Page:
GAITHERSBURG, Md. -- The cheapest gasoline prices in more than 12 years are showing up in some states, with “previously unthinkable” 99-cent gasoline becoming a strong possibility as wholesale gas prices plunge amidst growing supply, according to a report by gas-price service GasBuddy.
GasBuddy said Feb. 9 that nine states are currently witnessing the lowest average gasoline prices since early 2004: Oklahoma ($1.37), Indiana ($1.45), Kansas ($1.46), Ohio ($1.47), Michigan ($1.49), Minnesota ($1.52), Wisconsin ($1.54), Illinois ($1.57) and North Dakota ($1.63) as oil refiners offer “bargain-basement prices” to rid themselves of winter-spec gasoline ahead of a pending shift to cleaner-burning fuel.
The price of crude oil—the main expense in generating fuels like gasoline—has plunged from more than $107 a barrel in June 2014 to around $30, helping pull down prices at the pump.
Crude prices continued to languish Monday, dropping below $30 in New York. If oil prices continue to march lower, gas stations across a wide swath of the country could soon peddle fill-ups at prices not seen since the 1990s, the report said.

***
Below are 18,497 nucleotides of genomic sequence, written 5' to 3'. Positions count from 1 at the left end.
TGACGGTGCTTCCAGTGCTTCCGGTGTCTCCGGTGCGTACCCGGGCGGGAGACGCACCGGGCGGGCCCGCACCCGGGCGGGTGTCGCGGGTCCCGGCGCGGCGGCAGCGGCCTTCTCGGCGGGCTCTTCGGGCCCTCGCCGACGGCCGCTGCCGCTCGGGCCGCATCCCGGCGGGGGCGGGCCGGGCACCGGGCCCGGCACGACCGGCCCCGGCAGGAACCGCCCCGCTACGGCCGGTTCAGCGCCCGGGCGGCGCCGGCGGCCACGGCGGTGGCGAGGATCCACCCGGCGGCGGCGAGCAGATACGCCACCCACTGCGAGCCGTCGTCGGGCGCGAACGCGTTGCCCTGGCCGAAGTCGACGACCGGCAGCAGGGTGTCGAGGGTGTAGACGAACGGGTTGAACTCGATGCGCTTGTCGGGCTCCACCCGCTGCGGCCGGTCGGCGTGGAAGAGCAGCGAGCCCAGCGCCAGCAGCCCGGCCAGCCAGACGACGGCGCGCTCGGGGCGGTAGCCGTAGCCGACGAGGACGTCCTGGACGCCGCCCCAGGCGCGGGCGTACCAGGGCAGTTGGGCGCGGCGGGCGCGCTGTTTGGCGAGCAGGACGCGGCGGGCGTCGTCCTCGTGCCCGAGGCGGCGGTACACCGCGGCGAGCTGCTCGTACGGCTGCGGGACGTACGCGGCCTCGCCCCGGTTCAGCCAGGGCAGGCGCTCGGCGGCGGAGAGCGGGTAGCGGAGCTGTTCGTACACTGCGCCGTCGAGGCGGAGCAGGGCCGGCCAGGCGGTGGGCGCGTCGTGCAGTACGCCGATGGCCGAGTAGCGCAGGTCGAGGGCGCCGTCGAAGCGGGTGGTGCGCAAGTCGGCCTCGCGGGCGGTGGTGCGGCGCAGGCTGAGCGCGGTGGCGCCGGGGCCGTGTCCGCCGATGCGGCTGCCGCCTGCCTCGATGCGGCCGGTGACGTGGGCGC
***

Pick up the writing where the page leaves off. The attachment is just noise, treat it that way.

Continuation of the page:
“There is a huge excess of gasoline supply in the Midwest,” Patrick DeHaan, senior petroleum analyst at Gaithersburg, Md.-based GasBuddy. Refiners there can access Canadian crude that’s even cheaper than the U.S. benchmark and have turned an oil glut into a fuel glut.
“That could trigger fire sales—very quick and low price sales,” he said, adding that in the Great Lakes region, where gas stations are fiercely competitive, ultralow gas prices could appear as refiners are forced to clear out supplies of winter grade fuel. GasBuddy said Tuesday that there’s a “strong possibility” gasoline prices in the region could dip to 99 cents a gallon.
The last time gas prices averaged $1 for the whole country was March 1999 when U.S. crude oil fetched less than $15 a barrel, the report said.
A lot of factors would have to conspire to drop oil and gasoline prices that low, making $1 gasoline unlikely for the entire country.
“If oil drops closer to $20 per barrel and refinery production remains strong, we could have hundreds of stations around the country selling gas for less than a $1,” Michael Green, a spokesperson for AAA, told the newspaper.
“The fact is, Americans still love to drive,” Michael Jennings, CEO of HollyFrontier Corp., which operates refineries from Tulsa, Okla., to Cheyenne, Wyo., told the Journal. “Drivers are in love with gasoline below $2.”